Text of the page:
Author Topic: The No-Chain Bike  (Read 752 times)

Andre Jute

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The No-Chain Bike
« on: September 28, 2014, 07:21:40 AM »
The Mando Footloose NO-CHAIN folding bike has two power circuits linked by a battery. On the first circuit you pedal gently but have no direct connection to the rear, driving wheel. Instead you pedal a generator, which charges a lipo battery. The battery in turn drives the second circuit, which consists of itself for power and the motor in the rear wheel, plus its associated electronics of a throttle and some sensing mechanism which increases output up hills. It weighs 48 pounds...



Click the photo or this link for more info: http://www.bbc.com/autos/story/20140924-an-e-bike-that-breaks-the-chain

It's a goodlooking bike, properly developed, but the question does arise of what level of losses once can expect in this two stage process. Generators and batteries are simply not that efficient at storing and releasing power.  What do you reckon, Jim, around a third gone in unavoidable losses?
« Last Edit: September 28, 2014, 07:26:51 AM by Andre Jute »

triaesthete

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Re: The No-Chain Bike
« Reply #1 on: September 28, 2014, 10:43:38 AM »


  I suppose the next question is will the load smoothing benefits offset the drop in efficiency?  This looks to have some characteristics of Diesel electric traction in locomotives. Friction brakes seem to be missing a trick though as this surely demands regenerative brakes to square it's circle??

Interesting
Ian

Andre Jute

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Re: The No-Chain Bike
« Reply #2 on: September 28, 2014, 10:29:15 PM »
  I suppose the next question is will the load smoothing benefits offset the drop in efficiency?  This looks to have some characteristics of Diesel electric traction in locomotives. Friction brakes seem to be missing a trick though as this surely demands regenerative brakes to square it's circle??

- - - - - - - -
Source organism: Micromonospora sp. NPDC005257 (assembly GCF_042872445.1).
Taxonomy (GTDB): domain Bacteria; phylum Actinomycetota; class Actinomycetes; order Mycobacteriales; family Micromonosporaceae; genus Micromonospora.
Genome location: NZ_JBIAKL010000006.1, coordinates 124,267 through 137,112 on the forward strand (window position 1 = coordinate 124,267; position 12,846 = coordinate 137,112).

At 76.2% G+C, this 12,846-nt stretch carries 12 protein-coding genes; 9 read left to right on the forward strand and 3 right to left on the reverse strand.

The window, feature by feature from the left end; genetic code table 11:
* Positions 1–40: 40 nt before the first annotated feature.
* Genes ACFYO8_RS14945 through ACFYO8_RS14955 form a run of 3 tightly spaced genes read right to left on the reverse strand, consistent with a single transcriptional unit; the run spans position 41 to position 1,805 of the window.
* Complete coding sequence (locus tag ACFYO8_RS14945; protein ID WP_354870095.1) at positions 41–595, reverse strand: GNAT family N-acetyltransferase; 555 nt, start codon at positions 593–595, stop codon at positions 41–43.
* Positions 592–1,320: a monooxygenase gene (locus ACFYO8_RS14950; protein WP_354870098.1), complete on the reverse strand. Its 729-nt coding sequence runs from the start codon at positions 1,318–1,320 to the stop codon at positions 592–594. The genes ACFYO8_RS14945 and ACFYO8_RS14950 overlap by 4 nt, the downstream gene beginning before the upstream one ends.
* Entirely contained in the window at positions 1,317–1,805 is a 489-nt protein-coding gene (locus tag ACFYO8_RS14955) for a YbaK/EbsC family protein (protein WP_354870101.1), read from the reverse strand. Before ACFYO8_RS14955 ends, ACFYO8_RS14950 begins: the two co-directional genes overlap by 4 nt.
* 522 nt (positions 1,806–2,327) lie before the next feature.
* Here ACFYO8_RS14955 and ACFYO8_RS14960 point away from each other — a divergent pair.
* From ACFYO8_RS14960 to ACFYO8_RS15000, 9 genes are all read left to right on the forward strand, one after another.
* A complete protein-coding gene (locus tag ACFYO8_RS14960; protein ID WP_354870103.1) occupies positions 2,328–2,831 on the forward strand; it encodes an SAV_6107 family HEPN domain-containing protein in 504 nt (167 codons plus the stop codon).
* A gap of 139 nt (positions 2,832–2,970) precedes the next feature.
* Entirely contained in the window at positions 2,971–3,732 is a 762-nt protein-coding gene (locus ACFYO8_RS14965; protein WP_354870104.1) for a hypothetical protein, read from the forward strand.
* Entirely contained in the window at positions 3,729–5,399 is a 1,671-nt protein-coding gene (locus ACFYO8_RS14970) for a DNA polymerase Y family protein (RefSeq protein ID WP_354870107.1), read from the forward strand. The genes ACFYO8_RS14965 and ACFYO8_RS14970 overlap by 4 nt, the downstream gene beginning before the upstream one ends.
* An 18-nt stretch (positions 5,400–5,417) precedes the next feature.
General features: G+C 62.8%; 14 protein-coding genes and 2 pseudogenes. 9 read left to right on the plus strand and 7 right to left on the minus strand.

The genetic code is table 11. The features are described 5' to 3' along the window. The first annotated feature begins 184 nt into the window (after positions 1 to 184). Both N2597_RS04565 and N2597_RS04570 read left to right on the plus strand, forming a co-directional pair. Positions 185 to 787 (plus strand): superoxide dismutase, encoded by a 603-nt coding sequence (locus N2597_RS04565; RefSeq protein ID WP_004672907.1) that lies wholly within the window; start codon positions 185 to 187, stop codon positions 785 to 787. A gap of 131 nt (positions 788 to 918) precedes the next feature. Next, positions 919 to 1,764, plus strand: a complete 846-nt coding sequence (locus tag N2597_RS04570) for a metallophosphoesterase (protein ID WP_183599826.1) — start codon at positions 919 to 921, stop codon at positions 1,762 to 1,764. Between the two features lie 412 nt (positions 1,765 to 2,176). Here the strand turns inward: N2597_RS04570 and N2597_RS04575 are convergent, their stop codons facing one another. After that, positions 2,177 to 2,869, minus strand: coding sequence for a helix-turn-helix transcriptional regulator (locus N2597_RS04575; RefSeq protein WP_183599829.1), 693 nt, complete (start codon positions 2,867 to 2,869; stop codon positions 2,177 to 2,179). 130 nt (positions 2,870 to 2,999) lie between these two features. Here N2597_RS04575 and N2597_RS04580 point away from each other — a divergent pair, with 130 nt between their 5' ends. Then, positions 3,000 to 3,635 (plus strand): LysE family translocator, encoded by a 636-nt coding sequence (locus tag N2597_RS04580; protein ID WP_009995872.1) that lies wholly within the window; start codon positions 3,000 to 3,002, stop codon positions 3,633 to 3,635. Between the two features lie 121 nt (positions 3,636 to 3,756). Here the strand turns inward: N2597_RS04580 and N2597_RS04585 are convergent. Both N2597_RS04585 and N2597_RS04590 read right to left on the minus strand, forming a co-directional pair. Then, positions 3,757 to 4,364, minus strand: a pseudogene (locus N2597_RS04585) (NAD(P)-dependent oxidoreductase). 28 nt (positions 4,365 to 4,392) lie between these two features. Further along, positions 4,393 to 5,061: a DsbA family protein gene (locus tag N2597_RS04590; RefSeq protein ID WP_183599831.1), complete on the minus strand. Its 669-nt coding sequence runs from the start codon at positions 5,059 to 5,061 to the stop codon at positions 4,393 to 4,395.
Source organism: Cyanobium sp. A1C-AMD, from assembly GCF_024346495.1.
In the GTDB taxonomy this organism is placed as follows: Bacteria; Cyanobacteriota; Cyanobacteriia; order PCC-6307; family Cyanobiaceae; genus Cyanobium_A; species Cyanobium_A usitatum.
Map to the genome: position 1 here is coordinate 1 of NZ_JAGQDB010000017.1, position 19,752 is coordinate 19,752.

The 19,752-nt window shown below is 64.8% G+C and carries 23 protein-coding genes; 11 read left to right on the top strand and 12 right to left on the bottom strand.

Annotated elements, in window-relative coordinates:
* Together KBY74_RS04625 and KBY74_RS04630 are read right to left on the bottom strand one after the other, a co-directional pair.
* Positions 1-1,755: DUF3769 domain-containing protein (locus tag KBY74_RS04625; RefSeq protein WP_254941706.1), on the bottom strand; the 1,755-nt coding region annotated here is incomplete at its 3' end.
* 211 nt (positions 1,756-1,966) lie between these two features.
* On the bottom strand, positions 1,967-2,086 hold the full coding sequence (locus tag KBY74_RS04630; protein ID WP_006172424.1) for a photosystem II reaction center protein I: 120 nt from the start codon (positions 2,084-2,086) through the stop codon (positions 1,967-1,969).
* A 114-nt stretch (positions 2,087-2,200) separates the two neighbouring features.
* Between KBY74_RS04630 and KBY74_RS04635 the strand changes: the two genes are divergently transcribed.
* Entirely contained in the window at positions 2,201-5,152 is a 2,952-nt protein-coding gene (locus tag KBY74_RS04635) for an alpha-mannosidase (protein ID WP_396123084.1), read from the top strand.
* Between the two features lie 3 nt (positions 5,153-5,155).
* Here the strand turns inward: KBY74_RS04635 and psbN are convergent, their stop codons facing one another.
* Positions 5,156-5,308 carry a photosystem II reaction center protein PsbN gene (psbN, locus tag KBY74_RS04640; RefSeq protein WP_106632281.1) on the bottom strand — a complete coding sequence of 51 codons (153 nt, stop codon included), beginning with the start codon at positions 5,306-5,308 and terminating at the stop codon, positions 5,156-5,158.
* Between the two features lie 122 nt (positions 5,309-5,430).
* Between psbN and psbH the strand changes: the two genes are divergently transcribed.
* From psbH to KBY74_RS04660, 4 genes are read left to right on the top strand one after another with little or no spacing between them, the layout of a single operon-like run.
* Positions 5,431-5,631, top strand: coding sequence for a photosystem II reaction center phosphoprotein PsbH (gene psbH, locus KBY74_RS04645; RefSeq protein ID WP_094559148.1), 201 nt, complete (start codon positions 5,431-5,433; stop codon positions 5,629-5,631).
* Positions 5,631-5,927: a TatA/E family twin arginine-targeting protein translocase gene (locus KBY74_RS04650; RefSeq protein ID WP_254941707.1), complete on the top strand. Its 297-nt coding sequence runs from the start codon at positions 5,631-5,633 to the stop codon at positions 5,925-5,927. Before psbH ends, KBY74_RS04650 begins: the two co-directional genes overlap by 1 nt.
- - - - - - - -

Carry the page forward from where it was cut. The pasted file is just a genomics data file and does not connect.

On another forum Jeff Liebermann, a reliable engineer, calculated with rough guesses from experience of efficiency at each point in the chain:

****
                     Minimum    Maximum
                     Eff %      Eff %
Pedal DC generator     75         90
Charger & control      80         95
LiIon Battery          80         85
DC to AC inverter      90         95
AC motor               50         80

Multiplying the efficiencies together, I get 22% to 55% drive train
efficiency.  By comparison, the drive train efficiency of the common
gear and chain system runs between 85% and 96%[1].

***

The footnote ref is to the famous Kyle & Berto article in IHPVA No. 52 of 2001, already several times discussed on this forum.

55% efficiency makes it a bike for trendies who want to brag they're saving the earth, and 22%... nothing I can say that will pass the mods on a family forum read by Jawine and other ladies.

Pity. It looks good enough to pose with.

BTW, I looked into recovery of braking energy a few years ago, and on a bicycle scale it would be very hard to make it work. Very expensive too, with current technology. The return even when it does work would be marginal, both technically regardless of cost, and in relation to the cost. Another idea for trendies, not real-life cycle-tourists. Some ideas just don't scale to bicycles.